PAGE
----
About half a year ago I gave a talk at a WordCamp in my country.
A big fat elephant had been sitting in the middle of the room since WordPress in had existed in our language, and at that WordCamp I pointed right at it.
I demonstrated how terribly frustrating the presence of that elephant was for people who got to sit in its shadow.
I also presented a plan to get the elephant out of the room in orderly fashion, and bring in unicorns instead.
Many people cheered when I had finished the talk. A few said nothing. Nobody argued the beauty of unicorns.
A couple of weeks later I went to Rosetta and proposed the localizing community should retire the elephant soon now.
Then I introduced the unicorns.
Hell broke loose.
Some people argued unicorns didn’t exist (while looking right at them), and what I had presented was unethical.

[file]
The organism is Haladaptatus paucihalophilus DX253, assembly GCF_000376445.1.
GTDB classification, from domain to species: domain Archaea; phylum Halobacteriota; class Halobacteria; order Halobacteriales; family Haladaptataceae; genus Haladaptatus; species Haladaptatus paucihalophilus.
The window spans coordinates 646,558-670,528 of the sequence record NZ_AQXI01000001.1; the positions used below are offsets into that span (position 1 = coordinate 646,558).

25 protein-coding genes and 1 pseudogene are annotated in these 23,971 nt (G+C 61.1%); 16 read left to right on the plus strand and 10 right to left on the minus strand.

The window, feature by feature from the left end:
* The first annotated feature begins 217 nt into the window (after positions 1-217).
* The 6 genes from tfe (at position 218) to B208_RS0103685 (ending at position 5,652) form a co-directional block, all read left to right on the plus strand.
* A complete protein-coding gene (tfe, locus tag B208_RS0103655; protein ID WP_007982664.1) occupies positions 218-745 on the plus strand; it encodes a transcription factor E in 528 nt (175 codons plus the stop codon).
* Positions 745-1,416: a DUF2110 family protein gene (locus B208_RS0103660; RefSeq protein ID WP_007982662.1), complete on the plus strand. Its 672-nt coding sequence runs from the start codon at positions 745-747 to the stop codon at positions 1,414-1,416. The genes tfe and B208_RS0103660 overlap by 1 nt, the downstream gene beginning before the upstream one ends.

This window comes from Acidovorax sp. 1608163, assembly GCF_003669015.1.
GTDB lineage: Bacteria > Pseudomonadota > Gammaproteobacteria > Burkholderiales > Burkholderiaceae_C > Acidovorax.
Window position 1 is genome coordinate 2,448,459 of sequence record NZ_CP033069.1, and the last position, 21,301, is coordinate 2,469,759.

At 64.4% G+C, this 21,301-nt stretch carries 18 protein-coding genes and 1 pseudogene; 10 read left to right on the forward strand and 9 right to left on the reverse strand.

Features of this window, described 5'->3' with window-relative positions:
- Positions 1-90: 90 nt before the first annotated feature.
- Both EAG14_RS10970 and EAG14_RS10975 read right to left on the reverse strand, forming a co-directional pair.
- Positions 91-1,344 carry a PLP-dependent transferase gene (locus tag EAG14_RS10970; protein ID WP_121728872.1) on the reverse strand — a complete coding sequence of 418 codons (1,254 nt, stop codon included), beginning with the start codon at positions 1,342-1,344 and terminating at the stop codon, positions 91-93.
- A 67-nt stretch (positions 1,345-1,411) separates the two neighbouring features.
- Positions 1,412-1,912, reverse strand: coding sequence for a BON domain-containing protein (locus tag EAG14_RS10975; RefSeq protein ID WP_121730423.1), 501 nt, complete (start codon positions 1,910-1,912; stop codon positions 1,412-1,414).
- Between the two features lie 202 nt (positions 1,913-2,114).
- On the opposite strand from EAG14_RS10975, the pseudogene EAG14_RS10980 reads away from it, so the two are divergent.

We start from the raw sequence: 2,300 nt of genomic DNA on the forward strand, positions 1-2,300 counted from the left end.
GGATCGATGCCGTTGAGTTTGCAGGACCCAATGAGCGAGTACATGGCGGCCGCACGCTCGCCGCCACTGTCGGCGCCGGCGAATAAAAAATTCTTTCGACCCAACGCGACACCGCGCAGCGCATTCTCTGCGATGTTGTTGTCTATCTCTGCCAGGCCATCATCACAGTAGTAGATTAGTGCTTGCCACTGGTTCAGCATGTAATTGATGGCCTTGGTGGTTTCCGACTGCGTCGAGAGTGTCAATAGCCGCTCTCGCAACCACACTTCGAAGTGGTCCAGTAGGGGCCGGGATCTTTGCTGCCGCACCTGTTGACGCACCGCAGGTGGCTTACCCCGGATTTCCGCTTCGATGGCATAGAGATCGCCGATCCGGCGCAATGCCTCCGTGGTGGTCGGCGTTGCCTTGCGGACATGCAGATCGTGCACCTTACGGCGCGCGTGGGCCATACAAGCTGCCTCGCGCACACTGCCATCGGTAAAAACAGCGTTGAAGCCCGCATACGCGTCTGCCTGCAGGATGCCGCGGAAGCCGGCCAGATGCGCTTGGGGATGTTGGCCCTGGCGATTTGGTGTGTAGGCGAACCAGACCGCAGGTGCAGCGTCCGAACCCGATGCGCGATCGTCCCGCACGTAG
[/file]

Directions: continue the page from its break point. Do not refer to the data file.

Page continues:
Others said the elephant had officially been approved to sit in the room, and as long as no official regulation existed to replace that statute, it would be beyond irresponsible to proceed removing an official animal from an official room, and besides, who believed in unicorns anyways.
A couple of people started to cast rocks.
Luckily, I had friends who helped me out.
When the sun finally came out again, we picked up our courage and moved on.
I kept looking after the unicorns.
I read books and articles about elephants and unicorns, and how that elephant possibly had become so official. And how unicorns were becoming official as well—slowly, but steadily.
There is a filthy big little shame sitting in WordPress’ localized user interfaces, in many languages with grammatical genders: Women are discriminated by default. This talk addresses the need to solve that dilemma—and examples how it possibly can be solved.